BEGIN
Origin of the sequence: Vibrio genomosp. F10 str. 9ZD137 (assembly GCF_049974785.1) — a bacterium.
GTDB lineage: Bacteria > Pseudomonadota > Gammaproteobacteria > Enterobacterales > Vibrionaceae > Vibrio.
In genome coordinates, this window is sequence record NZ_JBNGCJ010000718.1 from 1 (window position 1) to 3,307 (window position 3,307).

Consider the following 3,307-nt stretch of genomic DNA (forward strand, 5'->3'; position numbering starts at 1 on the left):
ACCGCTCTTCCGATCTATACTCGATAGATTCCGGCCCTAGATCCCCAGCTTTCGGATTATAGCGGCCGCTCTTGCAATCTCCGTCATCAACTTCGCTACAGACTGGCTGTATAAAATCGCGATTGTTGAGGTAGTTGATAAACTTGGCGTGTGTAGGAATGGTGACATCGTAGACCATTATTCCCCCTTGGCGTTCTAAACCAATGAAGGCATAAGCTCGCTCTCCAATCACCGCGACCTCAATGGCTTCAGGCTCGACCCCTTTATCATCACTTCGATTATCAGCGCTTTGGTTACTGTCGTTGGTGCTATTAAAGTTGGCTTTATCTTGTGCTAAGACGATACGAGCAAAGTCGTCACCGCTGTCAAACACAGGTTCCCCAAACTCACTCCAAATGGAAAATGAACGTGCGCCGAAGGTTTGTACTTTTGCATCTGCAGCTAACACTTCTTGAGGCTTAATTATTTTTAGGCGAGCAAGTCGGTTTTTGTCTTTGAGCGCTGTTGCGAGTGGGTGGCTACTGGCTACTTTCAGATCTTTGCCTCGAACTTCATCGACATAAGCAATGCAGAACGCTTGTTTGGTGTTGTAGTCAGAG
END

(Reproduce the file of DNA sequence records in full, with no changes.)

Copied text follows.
Origin of the sequence: Vibrio genomosp. F10 str. 9ZD137 (assembly GCF_049974785.1) — a bacterium.
GTDB lineage: Bacteria > Pseudomonadota > Gammaproteobacteria > Enterobacterales > Vibrionaceae > Vibrio.
In genome coordinates, this window is sequence record NZ_JBNGCJ010000718.1 from 1 (window position 1) to 3,307 (window position 3,307).

Consider the following 3,307-nt stretch of genomic DNA (forward strand, 5'->3'; position numbering starts at 1 on the left):
ACCGCTCTTCCGATCTATACTCGATAGATTCCGGCCCTAGATCCCCAGCTTTCGGATTATAGCGGCCGCTCTTGCAATCTCCGTCATCAACTTCGCTACAGACTGGCTGTATAAAATCGCGATTGTTGAGGTAGTTGATAAACTTGGCGTGTGTAGGAATGGTGACATCGTAGACCATTATTCCCCCTTGGCGTTCTAAACCAATGAAGGCATAAGCTCGCTCTCCAATCACCGCGACCTCAATGGCTTCAGGCTCGACCCCTTTATCATCACTTCGATTATCAGCGCTTTGGTTACTGTCGTTGGTGCTATTAAAGTTGGCTTTATCTTGTGCTAAGACGATACGAGCAAAGTCGTCACCGCTGTCAAACACAGGTTCCCCAAACTCACTCCAAATGGAAAATGAACGTGCGCCGAAGGTTTGTACTTTTGCATCTGCAGCTAACACTTCTTGAGGCTTAATTATTTTTAGGCGAGCAAGTCGGTTTTTGTCTTTGAGCGCTGTTGCGAGTGGGTGGCTACTGGCTACTTTCAGATCTTTGCCTCGAACTTCATCGACATAAGCAATGCAGAACGCTTGTTTGGTGTTGTAGTCAGAG